But such an occasion is rare, because this group of Kanji characters tend spread out in a wide range of context. However there is a Japanese context that can be consistently understood by Chinese. That is the calendar, as in Japanese dates are written in the same way as those in Chinese.
Same character but with completely different meanings
This group of Kanji characters tend to confuse a Chinese reader because Japanese use those words for entirely different things. To give you a couple of examples. 娘 is mother to a Chinese person (pronounced as “niang”), but in Japanese it means daughter or a young woman (Japanese pronunciation is “musume”). I am sure you wouldn’t want to get these two mixed up.
丈夫 (Chinese pronunciation: zhangfu) means husband in Chinese. The same word in Japanese (pronounced as jōbu) means fitness or healthy.
手紙 (Japanese: tegami) means letter in Japanese. But the same word in Chinese (pronounced as shouzhi) is something you would use to clean your bum with — toilet paper. This is another opportunity for creating confusion.
Kanji characters which are recognisable individually to a Chinese, but when combined together the meaning is lost in Chinese
大切 (Japanese: taisetsu) means important in Japanese. But in Chinese such combination doesn’t make sense, because 大 means big, and 切 means to cut. Big cut in Chinese makes no sense.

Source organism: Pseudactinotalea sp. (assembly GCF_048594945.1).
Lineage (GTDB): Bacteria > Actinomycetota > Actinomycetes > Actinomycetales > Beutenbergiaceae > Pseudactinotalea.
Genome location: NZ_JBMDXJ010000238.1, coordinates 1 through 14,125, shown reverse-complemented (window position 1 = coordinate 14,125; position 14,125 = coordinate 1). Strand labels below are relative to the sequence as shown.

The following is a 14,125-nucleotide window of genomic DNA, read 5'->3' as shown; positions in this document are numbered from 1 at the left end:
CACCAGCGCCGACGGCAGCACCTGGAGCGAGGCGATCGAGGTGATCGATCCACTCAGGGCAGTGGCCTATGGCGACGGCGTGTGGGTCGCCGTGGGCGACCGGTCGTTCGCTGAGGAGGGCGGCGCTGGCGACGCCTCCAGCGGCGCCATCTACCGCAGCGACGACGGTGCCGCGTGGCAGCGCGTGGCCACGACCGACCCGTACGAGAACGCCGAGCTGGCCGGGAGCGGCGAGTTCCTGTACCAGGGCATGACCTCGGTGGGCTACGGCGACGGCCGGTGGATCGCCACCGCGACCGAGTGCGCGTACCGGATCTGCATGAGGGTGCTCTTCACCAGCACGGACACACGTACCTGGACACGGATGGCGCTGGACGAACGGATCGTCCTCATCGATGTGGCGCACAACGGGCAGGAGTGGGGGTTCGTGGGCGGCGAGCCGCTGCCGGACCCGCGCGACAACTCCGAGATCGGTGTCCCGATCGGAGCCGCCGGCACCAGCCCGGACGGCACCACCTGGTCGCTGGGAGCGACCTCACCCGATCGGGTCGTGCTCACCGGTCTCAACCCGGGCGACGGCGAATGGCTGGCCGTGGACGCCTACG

Kanji characters look like Hanzi, but a Chinese person can’t recognise them
貯金 (Japanese pronunciation: chokin) means savings in Japanese. But I would have no idea what they are if I didn’t know Japanese.
丁寧 (Japanese pronunciation: teimei) means courteous in Japanese. What are they in Chinese? I have no idea.
As you can see, Japanese is very different to Chinese in writing systems. What makes it even harder is the fact that Japanese use three writing systems in their text while Chinese Hanzi mainly has one writing system.
In terms of speaking Japanese, both Japanese sentence structure and pronunciation are very alien to Chinese speakers. So for Chinese to speak Japanese, they have to start from the scratch. I don’t see the real advantage of learning Chinese first if your goal is to learn Japanese, and vice versa. They are simply two very different languages.